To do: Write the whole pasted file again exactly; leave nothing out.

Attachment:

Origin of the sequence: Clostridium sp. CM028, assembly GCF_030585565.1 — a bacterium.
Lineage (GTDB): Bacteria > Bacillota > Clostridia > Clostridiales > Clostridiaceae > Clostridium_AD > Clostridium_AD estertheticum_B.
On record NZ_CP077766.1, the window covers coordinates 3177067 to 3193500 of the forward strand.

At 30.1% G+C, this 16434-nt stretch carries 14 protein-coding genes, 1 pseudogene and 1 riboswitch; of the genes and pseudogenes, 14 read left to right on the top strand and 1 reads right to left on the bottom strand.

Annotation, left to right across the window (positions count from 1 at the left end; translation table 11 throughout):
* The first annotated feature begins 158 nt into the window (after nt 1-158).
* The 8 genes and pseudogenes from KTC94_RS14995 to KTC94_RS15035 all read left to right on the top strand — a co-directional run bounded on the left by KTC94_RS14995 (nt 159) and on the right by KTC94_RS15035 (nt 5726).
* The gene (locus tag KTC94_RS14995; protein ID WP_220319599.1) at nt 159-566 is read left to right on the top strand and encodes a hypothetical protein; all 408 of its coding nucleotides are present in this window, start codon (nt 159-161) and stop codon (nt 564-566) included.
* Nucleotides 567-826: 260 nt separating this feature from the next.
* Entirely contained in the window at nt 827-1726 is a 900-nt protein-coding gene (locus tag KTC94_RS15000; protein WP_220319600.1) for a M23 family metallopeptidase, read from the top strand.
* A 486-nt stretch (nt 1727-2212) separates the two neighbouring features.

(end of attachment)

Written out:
Origin of the sequence: Clostridium sp. CM028, assembly GCF_030585565.1 — a bacterium.
Lineage (GTDB): Bacteria > Bacillota > Clostridia > Clostridiales > Clostridiaceae > Clostridium_AD > Clostridium_AD estertheticum_B.
On record NZ_CP077766.1, the window covers coordinates 3177067 to 3193500 of the forward strand.

At 30.1% G+C, this 16434-nt stretch carries 14 protein-coding genes, 1 pseudogene and 1 riboswitch; of the genes and pseudogenes, 14 read left to right on the top strand and 1 reads right to left on the bottom strand.

Annotation, left to right across the window (positions count from 1 at the left end; translation table 11 throughout):
* The first annotated feature begins 158 nt into the window (after nt 1-158).
* The 8 genes and pseudogenes from KTC94_RS14995 to KTC94_RS15035 all read left to right on the top strand — a co-directional run bounded on the left by KTC94_RS14995 (nt 159) and on the right by KTC94_RS15035 (nt 5726).
* The gene (locus tag KTC94_RS14995; protein ID WP_220319599.1) at nt 159-566 is read left to right on the top strand and encodes a hypothetical protein; all 408 of its coding nucleotides are present in this window, start codon (nt 159-161) and stop codon (nt 564-566) included.
* Nucleotides 567-826: 260 nt separating this feature from the next.
* Entirely contained in the window at nt 827-1726 is a 900-nt protein-coding gene (locus tag KTC94_RS15000; protein WP_220319600.1) for a M23 family metallopeptidase, read from the top strand.
* A 486-nt stretch (nt 1727-2212) separates the two neighbouring features.